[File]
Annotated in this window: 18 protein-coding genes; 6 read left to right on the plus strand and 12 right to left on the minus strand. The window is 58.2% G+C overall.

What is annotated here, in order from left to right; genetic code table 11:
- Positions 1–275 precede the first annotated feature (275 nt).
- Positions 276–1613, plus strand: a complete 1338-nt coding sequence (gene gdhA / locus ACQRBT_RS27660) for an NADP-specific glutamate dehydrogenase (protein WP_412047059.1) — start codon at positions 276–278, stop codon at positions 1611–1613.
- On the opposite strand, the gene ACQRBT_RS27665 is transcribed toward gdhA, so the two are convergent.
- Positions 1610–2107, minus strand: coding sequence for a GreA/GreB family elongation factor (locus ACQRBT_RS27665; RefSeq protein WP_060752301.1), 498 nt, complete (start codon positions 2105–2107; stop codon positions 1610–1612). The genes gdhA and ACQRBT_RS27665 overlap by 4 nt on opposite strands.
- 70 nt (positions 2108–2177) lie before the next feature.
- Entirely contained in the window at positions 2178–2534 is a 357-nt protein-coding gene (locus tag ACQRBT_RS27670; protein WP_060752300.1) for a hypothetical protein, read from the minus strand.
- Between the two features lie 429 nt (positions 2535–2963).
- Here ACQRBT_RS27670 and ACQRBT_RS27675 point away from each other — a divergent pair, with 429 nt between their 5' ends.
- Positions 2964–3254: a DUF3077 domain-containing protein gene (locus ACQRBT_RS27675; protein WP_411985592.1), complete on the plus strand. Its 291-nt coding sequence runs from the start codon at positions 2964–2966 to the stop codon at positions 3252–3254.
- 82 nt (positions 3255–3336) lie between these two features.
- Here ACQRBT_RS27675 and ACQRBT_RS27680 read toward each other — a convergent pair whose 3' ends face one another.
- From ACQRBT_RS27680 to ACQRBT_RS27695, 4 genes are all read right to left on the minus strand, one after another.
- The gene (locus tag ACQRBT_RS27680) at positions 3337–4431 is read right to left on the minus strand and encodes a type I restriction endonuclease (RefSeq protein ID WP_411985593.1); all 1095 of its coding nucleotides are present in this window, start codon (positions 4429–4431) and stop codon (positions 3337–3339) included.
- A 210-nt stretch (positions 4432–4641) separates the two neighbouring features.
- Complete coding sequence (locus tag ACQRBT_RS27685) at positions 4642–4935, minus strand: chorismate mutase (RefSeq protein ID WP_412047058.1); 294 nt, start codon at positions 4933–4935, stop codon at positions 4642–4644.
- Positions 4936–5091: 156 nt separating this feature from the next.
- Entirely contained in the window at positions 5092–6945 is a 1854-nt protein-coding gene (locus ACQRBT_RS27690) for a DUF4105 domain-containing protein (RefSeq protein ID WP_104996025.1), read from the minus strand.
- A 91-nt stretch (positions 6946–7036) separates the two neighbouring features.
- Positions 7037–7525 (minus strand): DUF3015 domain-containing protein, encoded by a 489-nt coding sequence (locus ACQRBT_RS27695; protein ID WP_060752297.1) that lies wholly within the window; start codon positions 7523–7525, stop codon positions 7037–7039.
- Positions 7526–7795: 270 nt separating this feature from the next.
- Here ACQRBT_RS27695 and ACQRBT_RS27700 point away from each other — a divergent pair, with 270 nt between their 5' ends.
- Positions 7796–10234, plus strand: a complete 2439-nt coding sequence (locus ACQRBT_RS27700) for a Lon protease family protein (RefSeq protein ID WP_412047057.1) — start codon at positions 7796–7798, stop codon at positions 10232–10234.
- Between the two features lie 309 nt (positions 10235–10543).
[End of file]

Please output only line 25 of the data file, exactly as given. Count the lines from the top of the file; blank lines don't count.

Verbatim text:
- Between the two features lie 309 nt (positions 10235–10543).